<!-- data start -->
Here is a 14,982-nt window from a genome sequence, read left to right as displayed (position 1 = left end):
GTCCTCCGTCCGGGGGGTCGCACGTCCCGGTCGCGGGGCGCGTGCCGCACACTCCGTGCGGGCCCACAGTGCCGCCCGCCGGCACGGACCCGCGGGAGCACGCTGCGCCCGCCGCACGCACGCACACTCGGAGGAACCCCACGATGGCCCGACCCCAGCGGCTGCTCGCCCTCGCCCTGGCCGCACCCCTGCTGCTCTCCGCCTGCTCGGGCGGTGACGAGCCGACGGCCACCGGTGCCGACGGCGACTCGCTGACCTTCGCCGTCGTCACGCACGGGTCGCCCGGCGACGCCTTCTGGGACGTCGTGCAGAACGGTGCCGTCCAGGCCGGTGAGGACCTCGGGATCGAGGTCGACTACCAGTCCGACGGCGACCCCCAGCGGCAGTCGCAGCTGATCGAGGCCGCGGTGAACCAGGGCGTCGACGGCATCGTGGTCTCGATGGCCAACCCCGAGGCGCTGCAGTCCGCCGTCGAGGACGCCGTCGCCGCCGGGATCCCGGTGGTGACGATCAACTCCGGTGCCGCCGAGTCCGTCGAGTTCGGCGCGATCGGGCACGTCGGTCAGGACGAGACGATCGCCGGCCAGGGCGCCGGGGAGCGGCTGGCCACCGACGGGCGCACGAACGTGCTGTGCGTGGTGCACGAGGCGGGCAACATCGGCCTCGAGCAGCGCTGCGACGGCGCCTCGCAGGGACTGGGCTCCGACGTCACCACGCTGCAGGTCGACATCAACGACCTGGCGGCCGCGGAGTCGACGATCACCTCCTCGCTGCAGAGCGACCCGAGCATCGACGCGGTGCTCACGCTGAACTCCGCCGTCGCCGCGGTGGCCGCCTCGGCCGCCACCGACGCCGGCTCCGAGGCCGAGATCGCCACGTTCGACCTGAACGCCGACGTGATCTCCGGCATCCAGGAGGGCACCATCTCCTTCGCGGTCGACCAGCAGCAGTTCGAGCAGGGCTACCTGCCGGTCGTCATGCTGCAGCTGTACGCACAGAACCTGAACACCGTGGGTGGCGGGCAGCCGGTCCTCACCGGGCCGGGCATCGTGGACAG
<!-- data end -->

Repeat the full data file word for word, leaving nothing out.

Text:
Here is a 14,982-nt window from a genome sequence, read left to right as displayed (position 1 = left end):
GTCCTCCGTCCGGGGGGTCGCACGTCCCGGTCGCGGGGCGCGTGCCGCACACTCCGTGCGGGCCCACAGTGCCGCCCGCCGGCACGGACCCGCGGGAGCACGCTGCGCCCGCCGCACGCACGCACACTCGGAGGAACCCCACGATGGCCCGACCCCAGCGGCTGCTCGCCCTCGCCCTGGCCGCACCCCTGCTGCTCTCCGCCTGCTCGGGCGGTGACGAGCCGACGGCCACCGGTGCCGACGGCGACTCGCTGACCTTCGCCGTCGTCACGCACGGGTCGCCCGGCGACGCCTTCTGGGACGTCGTGCAGAACGGTGCCGTCCAGGCCGGTGAGGACCTCGGGATCGAGGTCGACTACCAGTCCGACGGCGACCCCCAGCGGCAGTCGCAGCTGATCGAGGCCGCGGTGAACCAGGGCGTCGACGGCATCGTGGTCTCGATGGCCAACCCCGAGGCGCTGCAGTCCGCCGTCGAGGACGCCGTCGCCGCCGGGATCCCGGTGGTGACGATCAACTCCGGTGCCGCCGAGTCCGTCGAGTTCGGCGCGATCGGGCACGTCGGTCAGGACGAGACGATCGCCGGCCAGGGCGCCGGGGAGCGGCTGGCCACCGACGGGCGCACGAACGTGCTGTGCGTGGTGCACGAGGCGGGCAACATCGGCCTCGAGCAGCGCTGCGACGGCGCCTCGCAGGGACTGGGCTCCGACGTCACCACGCTGCAGGTCGACATCAACGACCTGGCGGCCGCGGAGTCGACGATCACCTCCTCGCTGCAGAGCGACCCGAGCATCGACGCGGTGCTCACGCTGAACTCCGCCGTCGCCGCGGTGGCCGCCTCGGCCGCCACCGACGCCGGCTCCGAGGCCGAGATCGCCACGTTCGACCTGAACGCCGACGTGATCTCCGGCATCCAGGAGGGCACCATCTCCTTCGCGGTCGACCAGCAGCAGTTCGAGCAGGGCTACCTGCCGGTCGTCATGCTGCAGCTGTACGCACAGAACCTGAACACCGTGGGTGGCGGGCAGCCGGTCCTCACCGGGCCGGGCATCGTGGACAG